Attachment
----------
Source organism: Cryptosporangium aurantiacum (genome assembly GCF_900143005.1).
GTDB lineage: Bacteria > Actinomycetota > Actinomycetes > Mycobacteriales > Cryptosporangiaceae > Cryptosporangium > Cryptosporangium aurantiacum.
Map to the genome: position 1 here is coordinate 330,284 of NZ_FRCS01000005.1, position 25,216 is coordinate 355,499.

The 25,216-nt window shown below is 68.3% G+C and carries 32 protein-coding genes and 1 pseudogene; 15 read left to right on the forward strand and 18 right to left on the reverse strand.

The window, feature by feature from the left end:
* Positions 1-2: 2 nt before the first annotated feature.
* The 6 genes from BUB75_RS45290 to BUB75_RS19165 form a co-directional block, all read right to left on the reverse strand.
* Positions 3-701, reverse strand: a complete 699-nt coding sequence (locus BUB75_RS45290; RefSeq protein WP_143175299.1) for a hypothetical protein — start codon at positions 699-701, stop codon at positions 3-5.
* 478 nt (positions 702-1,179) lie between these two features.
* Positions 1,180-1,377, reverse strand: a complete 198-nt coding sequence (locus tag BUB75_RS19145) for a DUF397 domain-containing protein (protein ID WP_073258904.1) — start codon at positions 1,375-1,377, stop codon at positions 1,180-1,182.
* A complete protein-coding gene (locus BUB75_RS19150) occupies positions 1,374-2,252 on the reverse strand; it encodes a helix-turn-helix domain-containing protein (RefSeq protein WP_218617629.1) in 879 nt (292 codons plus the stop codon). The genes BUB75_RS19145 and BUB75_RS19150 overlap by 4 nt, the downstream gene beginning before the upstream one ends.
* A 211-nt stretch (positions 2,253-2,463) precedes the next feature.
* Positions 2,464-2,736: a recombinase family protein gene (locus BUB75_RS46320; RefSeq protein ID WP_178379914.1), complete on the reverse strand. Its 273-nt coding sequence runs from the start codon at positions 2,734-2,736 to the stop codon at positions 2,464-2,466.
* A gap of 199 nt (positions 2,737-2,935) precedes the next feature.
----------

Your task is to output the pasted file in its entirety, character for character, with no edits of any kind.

Source organism: Cryptosporangium aurantiacum (genome assembly GCF_900143005.1).
GTDB lineage: Bacteria > Actinomycetota > Actinomycetes > Mycobacteriales > Cryptosporangiaceae > Cryptosporangium > Cryptosporangium aurantiacum.
Map to the genome: position 1 here is coordinate 330,284 of NZ_FRCS01000005.1, position 25,216 is coordinate 355,499.

The 25,216-nt window shown below is 68.3% G+C and carries 32 protein-coding genes and 1 pseudogene; 15 read left to right on the forward strand and 18 right to left on the reverse strand.

The window, feature by feature from the left end:
* Positions 1-2: 2 nt before the first annotated feature.
* The 6 genes from BUB75_RS45290 to BUB75_RS19165 form a co-directional block, all read right to left on the reverse strand.
* Positions 3-701, reverse strand: a complete 699-nt coding sequence (locus BUB75_RS45290; RefSeq protein WP_143175299.1) for a hypothetical protein — start codon at positions 699-701, stop codon at positions 3-5.
* 478 nt (positions 702-1,179) lie between these two features.
* Positions 1,180-1,377, reverse strand: a complete 198-nt coding sequence (locus tag BUB75_RS19145) for a DUF397 domain-containing protein (protein ID WP_073258904.1) — start codon at positions 1,375-1,377, stop codon at positions 1,180-1,182.
* A complete protein-coding gene (locus BUB75_RS19150) occupies positions 1,374-2,252 on the reverse strand; it encodes a helix-turn-helix domain-containing protein (RefSeq protein WP_218617629.1) in 879 nt (292 codons plus the stop codon). The genes BUB75_RS19145 and BUB75_RS19150 overlap by 4 nt, the downstream gene beginning before the upstream one ends.
* A 211-nt stretch (positions 2,253-2,463) precedes the next feature.
* Positions 2,464-2,736: a recombinase family protein gene (locus BUB75_RS46320; RefSeq protein ID WP_178379914.1), complete on the reverse strand. Its 273-nt coding sequence runs from the start codon at positions 2,734-2,736 to the stop codon at positions 2,464-2,466.
* A gap of 199 nt (positions 2,737-2,935) precedes the next feature.